There is something about building a small fire that helps associate you with new house or shack or cabin or art studio. As you build the fire you gain heat and comfort. You can then feel more comfortable and make a list of what else needs to be done to make yourself feel at home. Once you feel at home, you can then get to work.
When I arrived at Fisher Studio at Hambidge it was a cold day. Many colder days followed so I would turn the heater dial up and watch the red glow warm my room. I worked all I could. I had a main project of painting a large set of BlackCatTips BEAR heads but I also had a side project too. The side project to me became more fun — although much more temporary. I watched old movies while I worked and played loud music. I made food and ate it while I painted. I climbed the ladder and painted more. I would go sit on the front porch and look down the valley. Then I would go paint again.
I hung a plastic drop cloth on the large wall and painted on it. I also began to cut and glue large pieces of brown paper. I then tacked them to the wall and paint more. When I was finished I had decorated the whole wall with several large painted pieces — a paint on paper assembled creation.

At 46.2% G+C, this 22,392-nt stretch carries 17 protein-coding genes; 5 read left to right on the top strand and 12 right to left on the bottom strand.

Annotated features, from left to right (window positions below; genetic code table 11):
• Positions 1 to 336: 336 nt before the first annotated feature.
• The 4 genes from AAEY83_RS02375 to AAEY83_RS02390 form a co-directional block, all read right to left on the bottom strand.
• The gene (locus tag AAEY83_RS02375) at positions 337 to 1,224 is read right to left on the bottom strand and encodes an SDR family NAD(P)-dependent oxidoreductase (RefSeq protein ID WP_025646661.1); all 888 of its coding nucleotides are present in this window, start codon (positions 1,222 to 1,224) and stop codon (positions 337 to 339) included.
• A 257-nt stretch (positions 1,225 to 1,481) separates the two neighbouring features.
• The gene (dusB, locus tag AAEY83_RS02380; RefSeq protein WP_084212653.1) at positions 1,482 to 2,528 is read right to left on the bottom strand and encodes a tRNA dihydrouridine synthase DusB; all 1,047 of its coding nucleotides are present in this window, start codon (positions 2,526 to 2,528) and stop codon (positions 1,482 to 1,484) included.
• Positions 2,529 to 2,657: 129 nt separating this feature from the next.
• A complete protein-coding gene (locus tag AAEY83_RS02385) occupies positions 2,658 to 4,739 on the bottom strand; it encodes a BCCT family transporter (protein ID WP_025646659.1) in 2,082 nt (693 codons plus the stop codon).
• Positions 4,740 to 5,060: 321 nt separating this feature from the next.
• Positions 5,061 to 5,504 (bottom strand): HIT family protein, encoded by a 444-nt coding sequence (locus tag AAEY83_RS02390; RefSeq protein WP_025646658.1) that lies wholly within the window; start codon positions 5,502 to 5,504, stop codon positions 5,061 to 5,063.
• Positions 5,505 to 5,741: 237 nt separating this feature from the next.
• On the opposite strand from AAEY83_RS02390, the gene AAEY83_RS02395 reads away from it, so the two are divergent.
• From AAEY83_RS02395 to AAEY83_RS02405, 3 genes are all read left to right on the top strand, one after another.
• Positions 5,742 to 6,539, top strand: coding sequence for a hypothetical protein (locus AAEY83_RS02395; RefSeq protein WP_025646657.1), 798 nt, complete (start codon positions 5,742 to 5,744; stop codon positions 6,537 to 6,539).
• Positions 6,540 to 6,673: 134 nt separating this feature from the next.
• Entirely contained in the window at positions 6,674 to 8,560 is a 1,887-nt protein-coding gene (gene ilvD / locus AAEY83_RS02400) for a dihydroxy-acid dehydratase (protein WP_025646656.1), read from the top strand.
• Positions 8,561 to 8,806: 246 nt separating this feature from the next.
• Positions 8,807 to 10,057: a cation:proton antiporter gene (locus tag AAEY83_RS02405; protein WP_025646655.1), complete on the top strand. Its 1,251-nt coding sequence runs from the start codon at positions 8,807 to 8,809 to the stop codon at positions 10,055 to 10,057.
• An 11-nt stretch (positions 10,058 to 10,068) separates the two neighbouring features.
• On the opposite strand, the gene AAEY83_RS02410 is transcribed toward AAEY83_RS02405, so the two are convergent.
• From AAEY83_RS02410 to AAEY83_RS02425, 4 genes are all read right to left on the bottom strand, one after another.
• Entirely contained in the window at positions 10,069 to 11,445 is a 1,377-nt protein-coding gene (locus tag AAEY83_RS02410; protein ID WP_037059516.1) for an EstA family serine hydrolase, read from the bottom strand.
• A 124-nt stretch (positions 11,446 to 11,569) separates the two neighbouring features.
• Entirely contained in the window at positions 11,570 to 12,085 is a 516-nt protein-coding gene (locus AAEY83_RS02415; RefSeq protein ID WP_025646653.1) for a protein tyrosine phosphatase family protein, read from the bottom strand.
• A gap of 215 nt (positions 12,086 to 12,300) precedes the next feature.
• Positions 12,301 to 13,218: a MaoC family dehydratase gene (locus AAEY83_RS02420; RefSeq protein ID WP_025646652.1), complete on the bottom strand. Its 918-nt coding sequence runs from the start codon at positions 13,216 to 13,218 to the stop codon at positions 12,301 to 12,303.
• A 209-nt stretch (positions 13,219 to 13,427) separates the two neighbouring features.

Toward the end of my time at Hambidge I went on a long walk around Owen Mountain. I saw creeks and small waterfalls and a large rock cliff. I felt very isolated and saw no other humans. I looked for bears but saw none. I would think some animals had their eye on me.
The sun went down and the sun came up. All the people left and went home and a new batch arrived. The sun went down again. Life goes on and we take our memories with us like a sandwich in a brown paper bag.
see you soon,
Kyle BlackCatTips Brooks